Tuesday, July 22, 2008

Anti-trust law is anti-competition

There are a number of legislations in some countries that introduce "anti-trust" regulations. A law has been passed in China and it will be implemented next month. An anti-trust legislation is also being worked in HK, in the Philippines, elsewhere.

The trouble with anti-trust laws and regulations is that they empower the anti-trust bureaucrats with the power to investigate any big firm. Small and medium-sized firms that are very efficient and innovative will ultimately become big. Sometimes even medium-sized firms can be investigated if the owners/managers of such firms are non-friendly to the administration in power.

When a firm lowers its prices relative to its competitors, the anti-trust agency can investigate on grounds of "predatory pricing.
When a firm increases its prices relative to its competitors, it can be investigated and charged with "price gouging".
When all the big firms have the same price, they can be investigated on charges of "price collusion".

Whichever you go, there will always be a ground for investigation -- and harassment and possibly extortion -- by the anti-trust regulators and bureaucrats. And this partly explains why many politicians, even some activist groups and academics, would want to become bureaucrats themselves and become anti-trust regulators.

If people want real competition and protection from monopolistic/oligopolistic system, government regulations like putting up anti-trust bodies are not the answer. Better to drastically cut multiple and bureaucratic business permit procedures, taxes and fees, to only 1 or 2, abolish the rest. Approximate a "contestable market" situation where firm entry and exit (opening up or closing a business) is almost zero, except on sectors and industries with huge "sunk costs".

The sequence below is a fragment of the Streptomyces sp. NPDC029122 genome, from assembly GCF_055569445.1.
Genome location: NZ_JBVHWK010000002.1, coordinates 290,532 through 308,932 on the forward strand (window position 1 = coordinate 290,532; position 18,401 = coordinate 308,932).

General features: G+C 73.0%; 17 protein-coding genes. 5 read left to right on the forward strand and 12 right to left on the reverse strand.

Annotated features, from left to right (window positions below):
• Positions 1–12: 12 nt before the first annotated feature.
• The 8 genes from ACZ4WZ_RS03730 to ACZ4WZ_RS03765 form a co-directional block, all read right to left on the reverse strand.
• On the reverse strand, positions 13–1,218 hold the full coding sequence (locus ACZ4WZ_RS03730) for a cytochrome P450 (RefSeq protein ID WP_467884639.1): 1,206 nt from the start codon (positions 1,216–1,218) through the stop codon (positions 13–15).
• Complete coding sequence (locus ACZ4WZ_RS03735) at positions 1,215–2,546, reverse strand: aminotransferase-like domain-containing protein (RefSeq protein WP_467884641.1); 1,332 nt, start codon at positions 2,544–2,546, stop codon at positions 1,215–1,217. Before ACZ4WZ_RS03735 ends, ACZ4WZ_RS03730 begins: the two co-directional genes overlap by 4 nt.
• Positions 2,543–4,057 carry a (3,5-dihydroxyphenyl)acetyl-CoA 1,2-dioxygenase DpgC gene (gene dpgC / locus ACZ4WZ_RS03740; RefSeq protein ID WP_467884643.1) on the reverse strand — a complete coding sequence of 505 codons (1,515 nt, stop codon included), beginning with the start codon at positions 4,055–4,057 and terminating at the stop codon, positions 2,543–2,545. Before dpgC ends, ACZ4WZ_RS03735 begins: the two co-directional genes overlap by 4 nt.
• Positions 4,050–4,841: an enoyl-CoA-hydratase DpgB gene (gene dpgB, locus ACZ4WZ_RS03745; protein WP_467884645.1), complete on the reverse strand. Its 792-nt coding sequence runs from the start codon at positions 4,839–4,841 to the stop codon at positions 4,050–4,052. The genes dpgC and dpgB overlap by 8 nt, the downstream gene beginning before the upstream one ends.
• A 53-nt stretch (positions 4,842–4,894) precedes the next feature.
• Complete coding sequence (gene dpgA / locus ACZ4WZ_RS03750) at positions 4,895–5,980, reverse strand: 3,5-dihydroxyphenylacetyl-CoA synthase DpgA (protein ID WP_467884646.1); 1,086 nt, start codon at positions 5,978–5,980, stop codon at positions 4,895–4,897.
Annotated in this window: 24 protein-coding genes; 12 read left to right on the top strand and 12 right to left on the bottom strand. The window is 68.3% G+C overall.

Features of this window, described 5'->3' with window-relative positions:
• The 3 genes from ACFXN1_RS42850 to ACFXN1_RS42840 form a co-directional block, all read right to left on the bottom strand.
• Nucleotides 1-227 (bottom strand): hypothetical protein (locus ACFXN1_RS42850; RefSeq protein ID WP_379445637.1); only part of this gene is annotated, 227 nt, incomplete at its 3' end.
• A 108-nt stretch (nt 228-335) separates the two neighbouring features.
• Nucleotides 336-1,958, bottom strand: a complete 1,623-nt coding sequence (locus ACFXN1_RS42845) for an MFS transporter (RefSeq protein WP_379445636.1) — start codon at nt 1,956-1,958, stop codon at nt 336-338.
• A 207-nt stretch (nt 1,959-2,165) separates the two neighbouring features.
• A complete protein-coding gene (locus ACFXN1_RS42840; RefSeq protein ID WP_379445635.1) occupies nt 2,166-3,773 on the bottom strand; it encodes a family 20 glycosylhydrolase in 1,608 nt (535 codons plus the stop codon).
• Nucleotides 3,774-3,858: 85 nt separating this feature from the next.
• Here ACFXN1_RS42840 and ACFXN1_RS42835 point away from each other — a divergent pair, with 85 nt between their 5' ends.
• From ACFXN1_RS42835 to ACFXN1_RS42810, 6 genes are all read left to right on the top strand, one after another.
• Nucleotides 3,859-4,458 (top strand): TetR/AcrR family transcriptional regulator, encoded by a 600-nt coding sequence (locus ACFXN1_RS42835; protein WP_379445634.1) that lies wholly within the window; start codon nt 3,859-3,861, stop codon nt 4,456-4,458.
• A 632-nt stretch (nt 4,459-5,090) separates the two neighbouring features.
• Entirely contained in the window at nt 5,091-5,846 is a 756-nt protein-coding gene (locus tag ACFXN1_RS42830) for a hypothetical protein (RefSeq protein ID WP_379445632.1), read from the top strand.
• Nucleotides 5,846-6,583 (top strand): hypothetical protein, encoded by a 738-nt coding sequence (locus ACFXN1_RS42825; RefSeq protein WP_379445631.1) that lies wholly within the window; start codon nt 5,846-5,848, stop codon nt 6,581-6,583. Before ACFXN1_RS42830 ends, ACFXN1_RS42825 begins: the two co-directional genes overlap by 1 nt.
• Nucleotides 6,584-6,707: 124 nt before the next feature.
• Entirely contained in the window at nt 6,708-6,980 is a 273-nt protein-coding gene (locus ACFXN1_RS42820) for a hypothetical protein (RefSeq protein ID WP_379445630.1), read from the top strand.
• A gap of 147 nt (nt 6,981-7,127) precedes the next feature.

A friend asked, as corporations grow larger and larger, "who will make them accountable?"

Mega-corporations emerge out of previously small corporations, the same way that some mega-corporations of yesteryears may not even be in the top 500 corporations in the world today. Here in the Philippines, today's mega-corporations SM and Robinsons/JG Summit were non-existent when Henry Sy and John Gokongwei were still teenagers about 6 or 7 decades ago. The same way that big corporations like Pantranco in luzon and Netran (bus companies) in Negros are now dead.

As corporations grow larger and larger, who will make them accountable? Us consumers. If Henry Sy screws up, we can stop going to any SM malls and go instead to Robinsons or Ayala malls or waltermart, wherever. If we think they all suck, we can stop going to any mall and we'll stay alive and kicking, we keep our money, no one will steal it from us.

When corporations become bigger and bigger, fine. They create more jobs, they create more shops, they build more buildings and malls, and they create more jobs in the construction industry. We pay not a single peso for their building or mall madness.

Compare that when government becomes bigger and bigger -- say 15 new departments to be created (dept of fishery, dept of ITC, dept of shipping, dept of climate change, dept. of Asean matters, etc.). And 50 new congressional districts to be created, 50 new partylist groups to be added, 20 new provinces to be created, etc. We'll be dead sure that instead of aspiring for a 10 percent flat income tax, the current 32 percent will be hiked to possibly 42 percent, or 52 percent?

Another way of looking at this would be, is the world better off if Microsoft, Warren Buffet's Berkshire, Intel, Toyota, GM, Shell, Chevron, and other mega-corporations don't exist? My vote is no.

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